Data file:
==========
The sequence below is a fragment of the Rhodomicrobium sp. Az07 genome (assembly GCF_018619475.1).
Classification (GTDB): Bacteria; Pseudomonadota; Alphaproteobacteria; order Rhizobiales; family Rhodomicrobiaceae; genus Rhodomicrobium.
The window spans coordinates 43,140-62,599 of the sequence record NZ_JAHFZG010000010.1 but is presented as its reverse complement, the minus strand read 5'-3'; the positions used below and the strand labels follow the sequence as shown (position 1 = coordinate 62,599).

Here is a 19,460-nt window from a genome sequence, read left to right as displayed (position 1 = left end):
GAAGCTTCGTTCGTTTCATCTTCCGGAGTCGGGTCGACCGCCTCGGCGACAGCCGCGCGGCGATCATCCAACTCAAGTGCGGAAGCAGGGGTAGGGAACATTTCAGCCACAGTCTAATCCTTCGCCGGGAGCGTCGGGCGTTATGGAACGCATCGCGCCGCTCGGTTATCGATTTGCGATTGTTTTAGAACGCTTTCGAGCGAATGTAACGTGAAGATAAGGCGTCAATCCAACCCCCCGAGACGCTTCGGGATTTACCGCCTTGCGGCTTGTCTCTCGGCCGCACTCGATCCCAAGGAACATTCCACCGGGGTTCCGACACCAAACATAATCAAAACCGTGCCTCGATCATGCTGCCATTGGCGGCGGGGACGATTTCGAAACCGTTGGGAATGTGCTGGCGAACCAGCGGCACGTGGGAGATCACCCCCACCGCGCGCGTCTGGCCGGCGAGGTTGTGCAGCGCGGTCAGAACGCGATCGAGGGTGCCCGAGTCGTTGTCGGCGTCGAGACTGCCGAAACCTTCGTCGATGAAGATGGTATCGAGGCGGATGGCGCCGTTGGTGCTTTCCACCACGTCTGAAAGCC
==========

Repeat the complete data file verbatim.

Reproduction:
The sequence below is a fragment of the Rhodomicrobium sp. Az07 genome (assembly GCF_018619475.1).
Classification (GTDB): Bacteria; Pseudomonadota; Alphaproteobacteria; order Rhizobiales; family Rhodomicrobiaceae; genus Rhodomicrobium.
The window spans coordinates 43,140-62,599 of the sequence record NZ_JAHFZG010000010.1 but is presented as its reverse complement, the minus strand read 5'-3'; the positions used below and the strand labels follow the sequence as shown (position 1 = coordinate 62,599).

Here is a 19,460-nt window from a genome sequence, read left to right as displayed (position 1 = left end):
GAAGCTTCGTTCGTTTCATCTTCCGGAGTCGGGTCGACCGCCTCGGCGACAGCCGCGCGGCGATCATCCAACTCAAGTGCGGAAGCAGGGGTAGGGAACATTTCAGCCACAGTCTAATCCTTCGCCGGGAGCGTCGGGCGTTATGGAACGCATCGCGCCGCTCGGTTATCGATTTGCGATTGTTTTAGAACGCTTTCGAGCGAATGTAACGTGAAGATAAGGCGTCAATCCAACCCCCCGAGACGCTTCGGGATTTACCGCCTTGCGGCTTGTCTCTCGGCCGCACTCGATCCCAAGGAACATTCCACCGGGGTTCCGACACCAAACATAATCAAAACCGTGCCTCGATCATGCTGCCATTGGCGGCGGGGACGATTTCGAAACCGTTGGGAATGTGCTGGCGAACCAGCGGCACGTGGGAGATCACCCCCACCGCGCGCGTCTGGCCGGCGAGGTTGTGCAGCGCGGTCAGAACGCGATCGAGGGTGCCCGAGTCGTTGTCGGCGTCGAGACTGCCGAAACCTTCGTCGATGAAGATGGTATCGAGGCGGATGGCGCCGTTGGTGCTTTCCACCACGTCTGAAAGCC